In physics, power is the rate at which work is performed or energy is converted. It is represented by the equation P(ower)=W(ork)/t(ime).
In the spiritual realm, that may be a good place for us to begin a discussion of the power of prayer. PP=W/t. Power in prayer equals the amount of actual prayer (work) divided by the time spent in prayer. The more time spent in prayer, the more effective our prayers. That would be a good place to begin, that is, if God measured our prayers by the time we spend praying. But that’s not what God does. Jesus made that clear in his denunciation of the Pharisees.
So what does matter? It matters that we pray. That’s it. While God doesn’t measure the length of our prayers, God does care that we pray. Prayer is an admission of our limitedness and a recognition that the all-powerful, all-loving God really does care about what we think and want, really does intervene in the affairs of men, and that life really is a collaboration between man and God.
One of the greatest prayer passages in the Bible is hidden away in Paul’s closing remarks to the church in Rome. He asks the Roman believers to pray for him, specifically to pray that he would be rescued from the unbelievers in Judea, that his service for Jerusalem would be acceptable to the Christians there, and that he would be able to visit the church in Rome (Romans 15:30-32). Overlay those three prayer requests over the closing chapters of the book of Acts and you will see a marvelous testimony to the power of answered prayer. Paul is miraculously delivered from an angry mob by a Roman soldier, saved from an assassination plot when a young man overhears a comment and persuades the Roman government to get Paul out of Jerusalem, and arrives safely in Rome after being saved from a storm at sea after the boat perishes upon the rocks. Oh, yes, and the believers in Jerusalem do welcome him warmly. It is a fascinating story!
Why all this talk about prayer and power? Because I want to call the churches in UBA to a Day of Prayer for our city. Specifically, Sunday, January 31. I want to challenge every church in UBA to set aside time in the worship service, set aside time in Sunday School, Bible study classes or in small group fellowships, set aside time to pray for our city — specifically that churches would be faithful in sharing the gospel with the lost in 2010, that folks will be saved in 2010 in record numbers, and that the transforming power of God will be evident in our city throughout the year.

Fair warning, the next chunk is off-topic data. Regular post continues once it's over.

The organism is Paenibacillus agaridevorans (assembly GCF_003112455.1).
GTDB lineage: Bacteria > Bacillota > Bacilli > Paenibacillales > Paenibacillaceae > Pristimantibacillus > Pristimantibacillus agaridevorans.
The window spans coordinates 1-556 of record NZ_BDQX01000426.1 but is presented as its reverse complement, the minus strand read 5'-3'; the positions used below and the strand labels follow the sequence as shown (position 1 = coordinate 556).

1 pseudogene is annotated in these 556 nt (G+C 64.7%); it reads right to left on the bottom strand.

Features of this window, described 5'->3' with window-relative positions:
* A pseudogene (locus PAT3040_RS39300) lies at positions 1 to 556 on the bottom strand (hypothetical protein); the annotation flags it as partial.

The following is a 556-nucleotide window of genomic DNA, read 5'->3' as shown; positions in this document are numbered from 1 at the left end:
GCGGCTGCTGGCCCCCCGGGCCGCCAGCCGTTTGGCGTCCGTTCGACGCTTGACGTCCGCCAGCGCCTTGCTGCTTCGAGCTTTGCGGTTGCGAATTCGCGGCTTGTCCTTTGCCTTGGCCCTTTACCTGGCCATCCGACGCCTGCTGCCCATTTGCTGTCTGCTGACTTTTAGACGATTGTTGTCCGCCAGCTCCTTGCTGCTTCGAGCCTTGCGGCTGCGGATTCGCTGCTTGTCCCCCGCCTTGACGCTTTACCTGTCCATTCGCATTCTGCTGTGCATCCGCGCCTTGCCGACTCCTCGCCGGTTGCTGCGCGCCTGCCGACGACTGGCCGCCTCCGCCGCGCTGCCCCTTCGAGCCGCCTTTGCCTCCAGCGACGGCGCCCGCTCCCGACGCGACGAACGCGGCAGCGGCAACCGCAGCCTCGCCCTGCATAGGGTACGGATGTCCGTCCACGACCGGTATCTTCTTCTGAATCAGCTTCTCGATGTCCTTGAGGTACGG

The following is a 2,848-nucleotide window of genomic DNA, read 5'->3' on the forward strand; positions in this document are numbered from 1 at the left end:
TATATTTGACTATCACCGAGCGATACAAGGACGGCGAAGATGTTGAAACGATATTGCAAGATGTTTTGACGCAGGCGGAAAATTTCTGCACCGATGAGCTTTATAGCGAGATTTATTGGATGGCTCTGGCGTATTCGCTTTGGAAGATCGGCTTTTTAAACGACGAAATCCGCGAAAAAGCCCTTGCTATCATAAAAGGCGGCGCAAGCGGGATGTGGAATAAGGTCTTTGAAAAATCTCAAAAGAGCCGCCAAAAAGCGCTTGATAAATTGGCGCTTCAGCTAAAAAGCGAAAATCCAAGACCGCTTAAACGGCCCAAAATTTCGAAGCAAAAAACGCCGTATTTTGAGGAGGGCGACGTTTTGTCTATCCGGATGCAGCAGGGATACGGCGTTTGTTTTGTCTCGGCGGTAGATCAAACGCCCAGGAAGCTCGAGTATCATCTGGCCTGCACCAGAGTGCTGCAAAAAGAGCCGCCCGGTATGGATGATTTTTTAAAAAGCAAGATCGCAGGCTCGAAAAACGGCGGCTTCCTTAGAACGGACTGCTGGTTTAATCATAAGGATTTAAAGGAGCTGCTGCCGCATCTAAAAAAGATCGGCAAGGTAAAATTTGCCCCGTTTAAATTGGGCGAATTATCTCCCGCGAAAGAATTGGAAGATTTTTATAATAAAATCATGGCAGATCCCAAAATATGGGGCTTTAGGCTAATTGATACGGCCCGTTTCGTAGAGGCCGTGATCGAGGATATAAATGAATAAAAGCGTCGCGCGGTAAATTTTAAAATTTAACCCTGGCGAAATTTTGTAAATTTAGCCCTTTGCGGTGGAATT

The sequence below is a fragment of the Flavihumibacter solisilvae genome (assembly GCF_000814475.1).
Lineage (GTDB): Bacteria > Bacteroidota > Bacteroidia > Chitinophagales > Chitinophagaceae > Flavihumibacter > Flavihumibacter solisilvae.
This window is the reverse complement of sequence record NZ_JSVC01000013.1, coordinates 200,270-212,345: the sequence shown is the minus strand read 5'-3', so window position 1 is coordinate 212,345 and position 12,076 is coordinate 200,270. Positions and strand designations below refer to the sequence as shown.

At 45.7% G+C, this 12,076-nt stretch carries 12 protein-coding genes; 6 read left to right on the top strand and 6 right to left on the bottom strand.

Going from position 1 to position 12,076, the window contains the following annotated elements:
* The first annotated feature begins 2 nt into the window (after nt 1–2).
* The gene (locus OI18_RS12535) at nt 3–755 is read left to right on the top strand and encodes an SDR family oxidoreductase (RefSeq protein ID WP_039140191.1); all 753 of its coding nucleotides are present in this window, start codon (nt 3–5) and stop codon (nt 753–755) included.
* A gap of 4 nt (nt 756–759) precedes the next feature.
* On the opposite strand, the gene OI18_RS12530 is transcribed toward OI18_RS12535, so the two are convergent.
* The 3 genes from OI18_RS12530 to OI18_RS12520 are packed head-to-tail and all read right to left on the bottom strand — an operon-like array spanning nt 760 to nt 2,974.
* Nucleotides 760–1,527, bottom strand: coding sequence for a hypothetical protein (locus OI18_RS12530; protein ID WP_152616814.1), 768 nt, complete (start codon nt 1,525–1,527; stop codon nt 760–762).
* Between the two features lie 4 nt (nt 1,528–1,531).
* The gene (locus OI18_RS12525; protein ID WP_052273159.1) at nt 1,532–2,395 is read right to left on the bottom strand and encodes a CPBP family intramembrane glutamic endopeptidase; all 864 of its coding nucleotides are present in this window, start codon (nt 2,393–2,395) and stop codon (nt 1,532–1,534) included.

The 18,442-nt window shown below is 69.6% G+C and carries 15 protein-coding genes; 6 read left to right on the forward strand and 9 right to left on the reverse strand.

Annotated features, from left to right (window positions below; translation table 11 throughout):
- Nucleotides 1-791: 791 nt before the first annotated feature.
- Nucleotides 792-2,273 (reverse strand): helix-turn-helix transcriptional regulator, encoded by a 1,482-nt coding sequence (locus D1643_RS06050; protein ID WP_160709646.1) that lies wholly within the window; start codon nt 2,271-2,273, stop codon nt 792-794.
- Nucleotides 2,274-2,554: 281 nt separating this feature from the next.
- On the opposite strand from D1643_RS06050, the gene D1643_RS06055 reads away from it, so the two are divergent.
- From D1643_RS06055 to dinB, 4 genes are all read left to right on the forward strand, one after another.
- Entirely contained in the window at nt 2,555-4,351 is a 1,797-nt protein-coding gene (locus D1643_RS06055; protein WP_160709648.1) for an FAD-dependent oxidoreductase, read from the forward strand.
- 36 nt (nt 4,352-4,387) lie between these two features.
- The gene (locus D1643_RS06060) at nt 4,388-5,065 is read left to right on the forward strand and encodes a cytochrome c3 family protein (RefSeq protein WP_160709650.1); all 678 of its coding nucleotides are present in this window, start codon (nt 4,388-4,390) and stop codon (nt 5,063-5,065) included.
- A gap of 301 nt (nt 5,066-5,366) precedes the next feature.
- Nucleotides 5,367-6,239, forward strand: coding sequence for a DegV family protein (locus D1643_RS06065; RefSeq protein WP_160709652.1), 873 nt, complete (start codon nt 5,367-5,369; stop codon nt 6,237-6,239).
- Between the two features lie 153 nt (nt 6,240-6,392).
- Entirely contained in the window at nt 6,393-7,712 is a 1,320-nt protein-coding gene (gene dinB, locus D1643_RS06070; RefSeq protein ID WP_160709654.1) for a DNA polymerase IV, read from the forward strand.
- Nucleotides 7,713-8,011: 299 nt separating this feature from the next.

Texas Baptists are engaged in an initiative called Texas Hope 2010 which has three goals: that the gospel is shared with everyone in Texas by Easter Sunday 2010, that no one go to bed hungry in Texas, and that these initiatives be undergirded and supported through fervent, focused, intercessory prayer. The Houston expression of this is called Pentecost Houston. Randall Everett, executive director of BGCT, has issued a challenge to BGCT churches to set aside time that day to pray for Texas. I want to encourage all UBA churches regardless of state convention affiliation to set aside a few minutes that day to pray that the lost in Texas will be reached with the gospel, and specifically that our initiatives in Houston will be effective in sharing the gospel with the lost in our city.
When Paul asked the Romans to pray for him, it was years before anyone knew of the significance of that request and the power unleashed through their prayers. It may be a few years before we know the impact and power of the prayers of 2010, but it is my firm belief that if we are faithful in praying, God will be faithful in responding. What a difference it will make.
Let us pray.